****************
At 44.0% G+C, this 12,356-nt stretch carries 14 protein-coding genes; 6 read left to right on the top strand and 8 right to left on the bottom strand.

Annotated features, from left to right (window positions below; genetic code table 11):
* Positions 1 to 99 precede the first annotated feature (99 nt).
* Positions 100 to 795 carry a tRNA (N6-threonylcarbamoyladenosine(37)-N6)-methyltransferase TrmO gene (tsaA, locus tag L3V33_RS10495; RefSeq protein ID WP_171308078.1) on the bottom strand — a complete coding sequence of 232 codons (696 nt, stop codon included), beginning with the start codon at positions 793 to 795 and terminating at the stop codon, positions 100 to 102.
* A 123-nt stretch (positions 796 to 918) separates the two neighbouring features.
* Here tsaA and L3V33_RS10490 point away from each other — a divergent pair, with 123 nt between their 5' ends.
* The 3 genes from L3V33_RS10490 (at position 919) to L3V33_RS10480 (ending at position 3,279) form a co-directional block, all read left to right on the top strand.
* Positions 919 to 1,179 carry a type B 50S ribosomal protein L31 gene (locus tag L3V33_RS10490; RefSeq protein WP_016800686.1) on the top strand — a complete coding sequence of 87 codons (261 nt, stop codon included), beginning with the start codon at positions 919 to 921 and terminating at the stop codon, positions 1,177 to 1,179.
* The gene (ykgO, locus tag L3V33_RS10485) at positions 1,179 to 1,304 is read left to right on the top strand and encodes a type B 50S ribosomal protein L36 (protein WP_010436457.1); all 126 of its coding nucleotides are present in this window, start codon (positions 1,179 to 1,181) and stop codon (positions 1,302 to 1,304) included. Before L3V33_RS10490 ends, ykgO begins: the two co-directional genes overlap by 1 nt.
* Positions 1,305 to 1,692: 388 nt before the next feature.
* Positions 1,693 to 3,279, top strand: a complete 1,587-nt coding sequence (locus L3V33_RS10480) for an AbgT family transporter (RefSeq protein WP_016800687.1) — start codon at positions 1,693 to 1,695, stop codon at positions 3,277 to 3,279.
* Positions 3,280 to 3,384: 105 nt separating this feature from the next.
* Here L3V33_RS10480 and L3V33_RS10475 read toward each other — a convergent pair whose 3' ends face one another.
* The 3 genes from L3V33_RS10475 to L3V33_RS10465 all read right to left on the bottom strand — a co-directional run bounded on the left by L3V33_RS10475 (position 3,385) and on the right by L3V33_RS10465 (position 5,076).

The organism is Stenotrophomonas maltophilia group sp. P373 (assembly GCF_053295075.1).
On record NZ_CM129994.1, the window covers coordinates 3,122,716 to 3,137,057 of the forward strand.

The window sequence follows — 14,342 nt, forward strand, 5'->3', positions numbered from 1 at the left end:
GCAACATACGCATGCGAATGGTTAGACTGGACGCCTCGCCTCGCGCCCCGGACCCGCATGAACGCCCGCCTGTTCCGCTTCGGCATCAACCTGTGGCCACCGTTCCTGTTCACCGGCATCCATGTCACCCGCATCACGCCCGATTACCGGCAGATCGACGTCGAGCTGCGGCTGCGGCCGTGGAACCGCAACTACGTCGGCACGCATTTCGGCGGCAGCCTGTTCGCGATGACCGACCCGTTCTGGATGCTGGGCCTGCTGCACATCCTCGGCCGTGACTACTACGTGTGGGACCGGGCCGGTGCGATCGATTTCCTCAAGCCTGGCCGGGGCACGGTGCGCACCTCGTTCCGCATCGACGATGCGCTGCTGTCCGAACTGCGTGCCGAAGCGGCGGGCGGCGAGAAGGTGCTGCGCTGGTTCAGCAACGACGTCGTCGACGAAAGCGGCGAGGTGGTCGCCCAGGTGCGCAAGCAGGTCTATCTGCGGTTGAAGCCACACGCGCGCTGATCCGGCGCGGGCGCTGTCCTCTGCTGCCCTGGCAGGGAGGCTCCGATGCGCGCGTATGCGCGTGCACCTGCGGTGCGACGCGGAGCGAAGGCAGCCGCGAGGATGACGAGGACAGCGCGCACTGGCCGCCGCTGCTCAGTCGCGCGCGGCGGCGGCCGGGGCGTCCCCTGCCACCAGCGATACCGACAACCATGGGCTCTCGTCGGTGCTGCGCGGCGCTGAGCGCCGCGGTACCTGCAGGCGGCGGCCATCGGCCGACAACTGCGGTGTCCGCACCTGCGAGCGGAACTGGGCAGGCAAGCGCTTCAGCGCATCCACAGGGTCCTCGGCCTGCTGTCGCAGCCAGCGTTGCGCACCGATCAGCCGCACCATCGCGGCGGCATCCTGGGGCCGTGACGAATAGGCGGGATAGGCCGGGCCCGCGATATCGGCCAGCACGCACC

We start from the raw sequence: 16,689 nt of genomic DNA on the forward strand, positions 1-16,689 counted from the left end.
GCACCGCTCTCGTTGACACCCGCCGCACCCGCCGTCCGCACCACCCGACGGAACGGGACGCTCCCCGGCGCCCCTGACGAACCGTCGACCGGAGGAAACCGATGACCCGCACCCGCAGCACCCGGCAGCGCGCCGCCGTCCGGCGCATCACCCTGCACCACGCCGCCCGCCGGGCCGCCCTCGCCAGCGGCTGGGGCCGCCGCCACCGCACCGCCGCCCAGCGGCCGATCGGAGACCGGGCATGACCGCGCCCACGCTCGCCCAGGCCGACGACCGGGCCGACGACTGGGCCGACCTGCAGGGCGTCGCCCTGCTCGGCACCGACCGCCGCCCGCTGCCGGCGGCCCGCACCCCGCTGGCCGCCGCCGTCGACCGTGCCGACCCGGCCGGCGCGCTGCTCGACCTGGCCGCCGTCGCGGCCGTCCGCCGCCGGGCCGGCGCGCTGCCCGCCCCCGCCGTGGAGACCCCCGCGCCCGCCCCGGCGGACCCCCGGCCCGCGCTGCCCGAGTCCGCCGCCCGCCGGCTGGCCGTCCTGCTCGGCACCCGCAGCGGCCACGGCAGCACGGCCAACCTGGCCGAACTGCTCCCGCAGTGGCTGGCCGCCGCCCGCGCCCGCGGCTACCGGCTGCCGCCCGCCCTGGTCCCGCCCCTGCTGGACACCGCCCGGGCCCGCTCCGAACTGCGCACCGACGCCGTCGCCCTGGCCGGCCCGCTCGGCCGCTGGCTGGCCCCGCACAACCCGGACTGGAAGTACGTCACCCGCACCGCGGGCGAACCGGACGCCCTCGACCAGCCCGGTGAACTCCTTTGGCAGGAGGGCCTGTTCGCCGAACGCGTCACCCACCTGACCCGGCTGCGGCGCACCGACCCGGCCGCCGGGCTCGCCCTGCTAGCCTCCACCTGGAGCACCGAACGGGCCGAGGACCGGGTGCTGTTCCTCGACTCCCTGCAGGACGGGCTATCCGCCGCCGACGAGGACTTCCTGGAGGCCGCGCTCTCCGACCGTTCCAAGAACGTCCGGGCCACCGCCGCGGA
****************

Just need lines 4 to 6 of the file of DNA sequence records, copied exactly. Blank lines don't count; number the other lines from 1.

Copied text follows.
* Positions 100 to 795 carry a tRNA (N6-threonylcarbamoyladenosine(37)-N6)-methyltransferase TrmO gene (tsaA, locus tag L3V33_RS10495; RefSeq protein ID WP_171308078.1) on the bottom strand — a complete coding sequence of 232 codons (696 nt, stop codon included), beginning with the start codon at positions 793 to 795 and terminating at the stop codon, positions 100 to 102.
* A 123-nt stretch (positions 796 to 918) separates the two neighbouring features.
* Here tsaA and L3V33_RS10490 point away from each other — a divergent pair, with 123 nt between their 5' ends.